Allogeneic hematopoietic cell transplantation (HCT) is the only curative therapy for myelofibrosis (MF). In this large multicenter retrospective study, overall survival (OS) in MF patients treated with allogeneic HCT (551 patients) and without HCT (non-HCT) (1377 patients) was analyzed with Cox proportional hazards model. Survival analysis stratified by the Dynamic International Prognostic Scoring System (DIPSS) revealed that the first year of treatment arm assignment, due to upfront risk of transplant-related mortality (TRM), HCT was associated with inferior OS compared with non-HCT (non-HCT vs HCT: DIPSS intermediate 1 [Int-1]: hazard ratio [HR] = 0.26, P < .0001; DIPSS-Int-2 and higher: HR, 0.39, P < .0001). Similarly, in the DIPSS low-risk MF group, due to upfront TRM risk, OS was superior with non-HCT therapies compared with HCT in the first-year post treatment arm assignment (HR, 0.16, P = .006). However, after 1 year, OS was not significantly different (HR, 1.38, P = .451). Beyond 1 year of treatment arm assignment, an OS advantage with HCT therapy in Int-1 and higher DIPSS score patients was observed (non-HCT vs HCT: DIPSS-Int-1: HR, 2.64, P < .0001; DIPSS-Int-2 and higher: HR, 2.55, P < .0001). In conclusion, long-term OS advantage with HCT was observed for patients with Int-1 or higher risk MF, but at the cost of early TRM. The magnitude of OS benefit with HCT increased as DIPSS risk score increased and became apparent with longer follow-up.
Comparing transplant outcomes in ALL patients after haploidentical with PTCy or matched unrelated donor transplantation
Blood advances. 2020;4(9):2073-2083
We compared outcomes of 1461 adult patients with acute lymphoblastic leukemia (ALL) receiving hematopoietic cell transplantation (HCT) from a haploidentical (n = 487) or matched unrelated donor (MUD; n = 974) between January 2005 and June 2018. Graft-versus-host disease (GVHD) prophylaxis was posttransplant cyclophosphamide (PTCy), calcineurin inhibitor (CNI), and mycophenolate mofetil (MMF) for haploidentical, and CNI with MMF or methotrexate with/without antithymoglobulin for MUDs. Haploidentical recipients were matched (1:2 ratio) with MUD controls for sex, conditioning intensity, disease stage, Philadelphia-chromosome status, and cytogenetic risk. In the myeloablative setting, day +28 neutrophil recovery was similar between haploidentical (87%) and MUD (88%) (P = .11). Corresponding rates after reduced-intensity conditioning (RIC) were 84% and 88% (P = .47). The 3-month incidence of grade II-IV acute GVHD (aGVHD) and 3-year chronic GVHD (cGVHD) was similar after haploidentical compared with MUD: myeloablative conditioning, 33% vs 34% (P = .46) for aGVHD and 29% vs 31% for cGVHD (P = .58); RIC, 31% vs 30% (P = .06) for aGVHD and 24% vs 29% for cGVHD (P = .86). Among patients receiving myeloablative regimens, 3-year probabilities of overall survival were 44% and 51% with haploidentical and MUD (P = .56). Corresponding rates after RIC were 43% and 42% (P = .6). In this large multicenter case-matched retrospective analysis, despite the limitations of a registry-based study (ie, unavailability of key elements such as minimal residual disease testing), our analysis indicated that outcomes of patients with ALL undergoing HCT from a haploidentical donor were comparable with 8 of 8 MUD transplantations.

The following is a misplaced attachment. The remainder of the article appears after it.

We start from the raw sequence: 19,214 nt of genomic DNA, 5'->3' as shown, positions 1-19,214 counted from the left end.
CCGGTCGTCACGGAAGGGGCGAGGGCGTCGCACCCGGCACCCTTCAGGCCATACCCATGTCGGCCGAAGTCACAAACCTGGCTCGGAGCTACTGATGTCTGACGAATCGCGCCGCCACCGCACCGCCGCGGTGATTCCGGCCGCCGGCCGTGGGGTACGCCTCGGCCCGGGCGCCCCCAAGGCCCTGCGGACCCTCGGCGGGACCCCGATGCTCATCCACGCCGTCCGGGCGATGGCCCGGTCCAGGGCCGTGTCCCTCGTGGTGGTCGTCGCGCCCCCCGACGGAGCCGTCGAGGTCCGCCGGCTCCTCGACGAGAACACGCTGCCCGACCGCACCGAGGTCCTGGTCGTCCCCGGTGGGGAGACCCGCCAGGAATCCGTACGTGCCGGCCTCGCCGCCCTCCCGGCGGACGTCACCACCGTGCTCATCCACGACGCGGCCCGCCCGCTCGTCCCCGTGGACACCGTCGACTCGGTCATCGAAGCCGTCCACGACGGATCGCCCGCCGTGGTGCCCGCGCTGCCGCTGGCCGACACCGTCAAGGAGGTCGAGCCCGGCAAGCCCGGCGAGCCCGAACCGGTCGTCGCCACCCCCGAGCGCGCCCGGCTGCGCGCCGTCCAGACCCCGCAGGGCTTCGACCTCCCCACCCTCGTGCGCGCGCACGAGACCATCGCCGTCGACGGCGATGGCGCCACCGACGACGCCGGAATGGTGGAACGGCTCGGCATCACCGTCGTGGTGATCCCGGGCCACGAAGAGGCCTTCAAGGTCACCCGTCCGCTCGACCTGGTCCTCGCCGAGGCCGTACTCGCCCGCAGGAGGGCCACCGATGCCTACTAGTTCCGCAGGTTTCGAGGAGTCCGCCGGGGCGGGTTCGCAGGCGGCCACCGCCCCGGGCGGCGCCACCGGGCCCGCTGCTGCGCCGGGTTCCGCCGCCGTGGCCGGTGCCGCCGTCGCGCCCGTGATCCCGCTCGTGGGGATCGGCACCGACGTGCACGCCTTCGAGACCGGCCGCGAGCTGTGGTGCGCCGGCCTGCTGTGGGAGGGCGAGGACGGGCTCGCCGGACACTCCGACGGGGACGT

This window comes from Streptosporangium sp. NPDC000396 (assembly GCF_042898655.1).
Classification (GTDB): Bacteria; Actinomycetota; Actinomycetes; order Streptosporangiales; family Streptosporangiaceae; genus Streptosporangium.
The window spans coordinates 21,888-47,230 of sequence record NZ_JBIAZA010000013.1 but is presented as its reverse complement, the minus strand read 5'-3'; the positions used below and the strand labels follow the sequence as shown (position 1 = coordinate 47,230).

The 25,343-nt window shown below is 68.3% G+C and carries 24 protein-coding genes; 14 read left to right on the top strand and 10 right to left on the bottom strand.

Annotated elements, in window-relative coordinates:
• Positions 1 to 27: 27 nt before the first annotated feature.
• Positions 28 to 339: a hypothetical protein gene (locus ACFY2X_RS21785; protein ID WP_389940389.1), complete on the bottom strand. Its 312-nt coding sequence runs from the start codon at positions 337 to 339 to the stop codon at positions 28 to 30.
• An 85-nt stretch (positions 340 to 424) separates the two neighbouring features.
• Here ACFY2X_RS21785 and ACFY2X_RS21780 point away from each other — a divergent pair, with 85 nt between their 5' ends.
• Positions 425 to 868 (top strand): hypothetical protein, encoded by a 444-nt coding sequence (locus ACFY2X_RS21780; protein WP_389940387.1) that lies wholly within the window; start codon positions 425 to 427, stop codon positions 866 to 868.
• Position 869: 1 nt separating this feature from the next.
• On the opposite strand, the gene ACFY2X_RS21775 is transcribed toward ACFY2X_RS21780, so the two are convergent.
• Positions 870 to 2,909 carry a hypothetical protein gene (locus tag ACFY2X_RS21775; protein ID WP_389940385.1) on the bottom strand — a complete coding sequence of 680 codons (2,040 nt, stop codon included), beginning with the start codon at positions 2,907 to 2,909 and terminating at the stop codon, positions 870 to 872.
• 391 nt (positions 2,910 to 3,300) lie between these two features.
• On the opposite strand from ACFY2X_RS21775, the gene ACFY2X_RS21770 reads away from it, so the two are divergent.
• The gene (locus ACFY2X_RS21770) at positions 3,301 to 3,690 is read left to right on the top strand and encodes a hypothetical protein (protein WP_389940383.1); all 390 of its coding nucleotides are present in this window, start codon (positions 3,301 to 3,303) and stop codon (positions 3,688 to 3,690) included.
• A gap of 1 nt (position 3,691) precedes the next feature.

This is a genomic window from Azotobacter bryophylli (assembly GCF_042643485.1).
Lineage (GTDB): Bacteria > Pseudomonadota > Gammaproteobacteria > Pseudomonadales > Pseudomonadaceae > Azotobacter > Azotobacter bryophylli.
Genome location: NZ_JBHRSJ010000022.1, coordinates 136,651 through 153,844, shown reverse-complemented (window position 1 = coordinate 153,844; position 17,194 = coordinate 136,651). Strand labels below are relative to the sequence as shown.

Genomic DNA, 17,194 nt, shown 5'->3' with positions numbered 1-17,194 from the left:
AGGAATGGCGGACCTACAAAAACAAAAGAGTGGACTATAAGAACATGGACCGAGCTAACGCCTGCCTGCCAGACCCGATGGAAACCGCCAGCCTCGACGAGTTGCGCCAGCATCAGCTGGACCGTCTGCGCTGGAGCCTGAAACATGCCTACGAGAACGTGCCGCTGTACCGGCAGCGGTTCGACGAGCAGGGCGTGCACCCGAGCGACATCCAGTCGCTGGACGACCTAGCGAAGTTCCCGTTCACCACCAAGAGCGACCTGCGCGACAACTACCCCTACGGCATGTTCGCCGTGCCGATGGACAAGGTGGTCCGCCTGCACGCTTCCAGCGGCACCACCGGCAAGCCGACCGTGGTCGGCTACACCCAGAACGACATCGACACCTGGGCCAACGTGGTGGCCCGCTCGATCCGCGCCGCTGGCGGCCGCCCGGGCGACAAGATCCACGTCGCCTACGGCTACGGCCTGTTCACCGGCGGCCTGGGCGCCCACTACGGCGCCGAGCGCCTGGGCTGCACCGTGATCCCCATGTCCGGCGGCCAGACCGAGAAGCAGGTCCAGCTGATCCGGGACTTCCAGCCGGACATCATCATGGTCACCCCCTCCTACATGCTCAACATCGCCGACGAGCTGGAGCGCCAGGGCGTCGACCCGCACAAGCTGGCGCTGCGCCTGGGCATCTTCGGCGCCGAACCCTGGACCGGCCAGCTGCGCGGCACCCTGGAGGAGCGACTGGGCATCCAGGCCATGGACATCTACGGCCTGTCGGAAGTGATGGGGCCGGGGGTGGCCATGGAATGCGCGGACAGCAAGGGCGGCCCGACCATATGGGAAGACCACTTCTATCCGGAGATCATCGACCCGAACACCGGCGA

What is known?
Allogeneic stem cell transplant is a potentially curative treatment option for adults with acute lymphoblastic leukaemia (ALL). Transplant outcomes are, amongst other factors, dependent on optimal donor selection; despite a plethora of recent advances, donor availability is an area of unmet need for many patients. A fully HLA matched sibling donor is the preferred donor choice but is available in <30% of patients. Several studies have shown that comparable results can be achieved with a fully matched unrelated donor (MUD), but availability can be as low as 20% in non-Caucasian individuals. Haploidentical donor options are available for the vast majority of patients but historically their utility was limited by high rates of GvHD, treatment related morbidity and mortality and graft rejection. The addition of post-transplant cyclophosphamide (PtCy), calcineurin inhibitors (CNI) and mycofenolate mofetil (MMF) as GvHD prophylaxis has reduced these risks and is now a frequently employed approach for haploidentical haematopoietic stem cell transplant (HaploSCT) making it an attractive alternative to conventional donor transplant.
Several recent studies have compared MUD alloSCT and HaploSCT approaches in ALL in recent years. Most notably this has included an analysis of the European Bone Marrow Transplant (EBMT) group registry which included 1234 patients with ALL and shows comparable outcomes between HaploSCT and MUD alloSCT.
What did this paper set out to examine?
This retrospective multicentre cohort study aims to compare outcomes of HaploSCT & PtCy with MUD alloSCT in ALL in terms of engraftment, acute and chronic graft versus host disease (GvHD) incidence and severity, relapse free survival (RFS), non-relapse mortality (NRM) and overall survival (OS).